An issue that I might include in Part III of the text analysis concerns the first verse in the text. This verse shows Jesus giving his disciples authority over unclean spirits, disease, and sickness. We learn from this text that such authority must be given from God in order for one to possess it. In light of this verse, what type of authority do pastors have as Christian leaders? It is obvious that every pastor is not able to drive out sickness from every person over whom they pray; however, do ministers receive any kind of authority over certain evil forces just because of their calling and anointing to minister to the Gospel? Is God willing to give such authority to anyone today as was given to the first disciples?
5:43 PM 1 comments

Divine ventriloquism? - 19b - by Michael

1. Jesus tells the disciples that when they are dragged into court before Gentile authorities, “what you are to say will be given to you at that time” (19b) by “the Spirit of your Father speaking through you” (20b). This sounds like a reference to Exodus 4:12 and 15-16, where God tells Moses that he will speak for him before Pharaoh (12), and then that Aaron will speak for him before Pharaoh (15-16). Is this an intentional reference, such that Matthew sees a connection between Jesus’ discourse and the dialogue at the burning bush? In Exodus 4, first God and then Aaron are said to speak for Moses, while in Matthew 10, the Spirit speaks for the disciples. In Exodus 4, God and then Aaron speaks for Moses because of Moses’ own doubt and insecurity (“I am slow of speech and slow of tongue” 4:10b). In Matthew 10, no explicit reason is given for why the Spirit will speak for the disciples. Jesus’ words function more like a promise or assurance that comforts the disciples in the face of certain, coming persecution.

2. Davies and Allison mention that “perhaps Matthew wanted his readers to recall the encouraging words of the Lord to Moses [in Exod. 4:12]. They also mention other biblical texts where “people are given words to speak” (Ps 119:41-6; Jer 1:6-10; Eph 6:19) (D&A, 185). Beyond that, they don’t explore the implications of this possible parallel. Luz believes that v. 19 portrays the disciples receiving the prophetic gift. He does not key into the potential parallel between this text and Ex. 4. Interestingly, Luz observes that Matthew rarely speaks about the Spirit, and that when he does, it is usually with respect to Jesus (Luz, 90).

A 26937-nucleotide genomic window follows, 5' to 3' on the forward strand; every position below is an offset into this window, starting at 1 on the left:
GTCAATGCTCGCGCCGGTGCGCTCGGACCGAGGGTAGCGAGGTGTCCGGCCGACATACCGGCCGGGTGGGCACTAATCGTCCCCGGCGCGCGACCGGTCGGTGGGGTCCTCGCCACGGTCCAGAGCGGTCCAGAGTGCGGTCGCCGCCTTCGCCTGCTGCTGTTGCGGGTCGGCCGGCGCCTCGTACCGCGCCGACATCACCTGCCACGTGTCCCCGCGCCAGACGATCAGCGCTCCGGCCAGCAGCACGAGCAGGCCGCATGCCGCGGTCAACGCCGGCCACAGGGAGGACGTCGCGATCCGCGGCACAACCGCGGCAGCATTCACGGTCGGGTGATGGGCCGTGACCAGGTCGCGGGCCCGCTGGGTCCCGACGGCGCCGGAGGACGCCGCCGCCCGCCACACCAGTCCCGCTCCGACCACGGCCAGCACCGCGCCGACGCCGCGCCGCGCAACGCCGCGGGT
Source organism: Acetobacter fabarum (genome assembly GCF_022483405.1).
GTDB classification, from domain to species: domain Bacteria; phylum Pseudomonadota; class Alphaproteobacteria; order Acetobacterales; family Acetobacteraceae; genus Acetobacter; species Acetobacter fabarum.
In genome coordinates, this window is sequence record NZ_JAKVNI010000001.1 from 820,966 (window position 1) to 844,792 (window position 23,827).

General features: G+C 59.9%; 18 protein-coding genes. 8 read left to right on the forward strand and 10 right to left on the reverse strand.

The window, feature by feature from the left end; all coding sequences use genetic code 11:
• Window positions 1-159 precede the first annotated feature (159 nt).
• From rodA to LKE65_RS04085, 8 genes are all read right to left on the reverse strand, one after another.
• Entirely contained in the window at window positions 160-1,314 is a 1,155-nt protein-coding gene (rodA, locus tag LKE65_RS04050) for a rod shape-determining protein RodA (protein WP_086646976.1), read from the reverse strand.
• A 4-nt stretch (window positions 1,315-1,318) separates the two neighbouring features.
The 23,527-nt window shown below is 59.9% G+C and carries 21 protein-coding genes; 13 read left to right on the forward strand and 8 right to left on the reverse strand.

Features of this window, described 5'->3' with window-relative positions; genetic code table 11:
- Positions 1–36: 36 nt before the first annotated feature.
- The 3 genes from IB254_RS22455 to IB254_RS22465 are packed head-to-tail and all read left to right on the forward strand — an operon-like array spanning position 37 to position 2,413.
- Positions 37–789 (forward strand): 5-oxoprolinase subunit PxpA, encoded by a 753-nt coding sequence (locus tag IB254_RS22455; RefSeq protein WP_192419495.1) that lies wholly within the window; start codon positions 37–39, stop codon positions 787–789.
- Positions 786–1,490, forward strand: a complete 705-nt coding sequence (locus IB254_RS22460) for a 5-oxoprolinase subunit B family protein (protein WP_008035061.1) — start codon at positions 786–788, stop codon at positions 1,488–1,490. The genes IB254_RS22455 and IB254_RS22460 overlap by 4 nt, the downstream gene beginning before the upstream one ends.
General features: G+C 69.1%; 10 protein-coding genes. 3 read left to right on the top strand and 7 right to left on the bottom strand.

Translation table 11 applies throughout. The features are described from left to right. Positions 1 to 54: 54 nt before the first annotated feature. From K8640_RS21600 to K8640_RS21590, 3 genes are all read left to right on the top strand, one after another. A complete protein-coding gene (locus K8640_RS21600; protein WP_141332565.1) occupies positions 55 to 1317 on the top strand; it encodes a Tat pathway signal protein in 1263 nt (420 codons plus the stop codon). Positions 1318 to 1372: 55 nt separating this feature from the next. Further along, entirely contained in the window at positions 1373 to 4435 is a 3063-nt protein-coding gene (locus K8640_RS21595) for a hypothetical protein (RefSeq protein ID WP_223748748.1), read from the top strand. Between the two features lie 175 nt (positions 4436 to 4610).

3. My preliminary judgment is that 10:19 contains an intentional reference to YHWH’s discourse with Moses at the burning bush in Ex. 4. Elsewhere in his gospel, especially in the Sermon on the Mount in ch. 5-7, Matthew appears to make a concerted effort to place Jesus within the Mosaic tradition (even if Jesus’ message somehow alters Moses’ teachings). It would appear impossible for Matthew to overlook this connection, given his familiarity with and concern for the Mosaic tradition.
5:15 PM 1 comments

Joseph on powers of modern disciples

Considering the powers that Jesus gives to the disciples, such as the authority to cast out unclean spirits and cure every disease and every sickness, what tools are the modern disciples left with? Is it possible that the powers mentioned in chapter 10 are not intended to be taken the way that modern readers do? Do disciples still have the same powers? The commentators I read haven't really addressed this possibility yet. But, it seems possible that the promise of the Gospel is just the cure referenced by these miraculous powers. Salvation removes unclean sprits and heals all illness, though not in the way typically thought of.

4:39 PM 1 comments

For Preaching-- vs 5-14 (Matt Morin)

Jesus sends the disciples out "to the lost sheep of the house of Israel" (v6). It is these people-- Israel-- that Jesus commands the disciples to leave if their words are not heeded (v14). Jesus then, sends the disciples to preach the things of Israel to the people of Israel. This is because, from the start, Israel was a chosen people-- called out to be in unique relationship with God and by virtue of their very special worship and patterns of living, to reflect the glory of the one true God to the nations of the world.

Stanley Hauerwas is fond of saying that "the Church's job is not to make the world look like the Church; the Church's job is to make the world look like the world." Like Israel, the Church has been called to be different from the world through our worship and lives. And like Israel, this unique calling should make God clear to the world. However, when the Church fails to live into this unique calling, it is usually for one of two different reasons.

First of all, we tend to crush the rest of the world with the burdens that we in the Church do not bear. As we rail and wail on the topics of social justice, many of us actively contribute to economic oppression. I know that I do-- my shoes are made by Nike, a company whose practices regularly rank among the worst by human rights watchdogs. Until last year, my meager Roth IRA was not invested in socially responsible funds. It was quite a hassle, but through multiple meetings with my financial planner, I was able to invest my savings in companies who displayed a (marginally) better ethic. Of course it will be impossible for the Church to completely escape the structures of sin into which we are so deeply bound up as people who share space with the Earthly City. But we must try-- the Church must be the Church! How dare we preach Kingdom Ethics to the world when we do not embody them ourselves.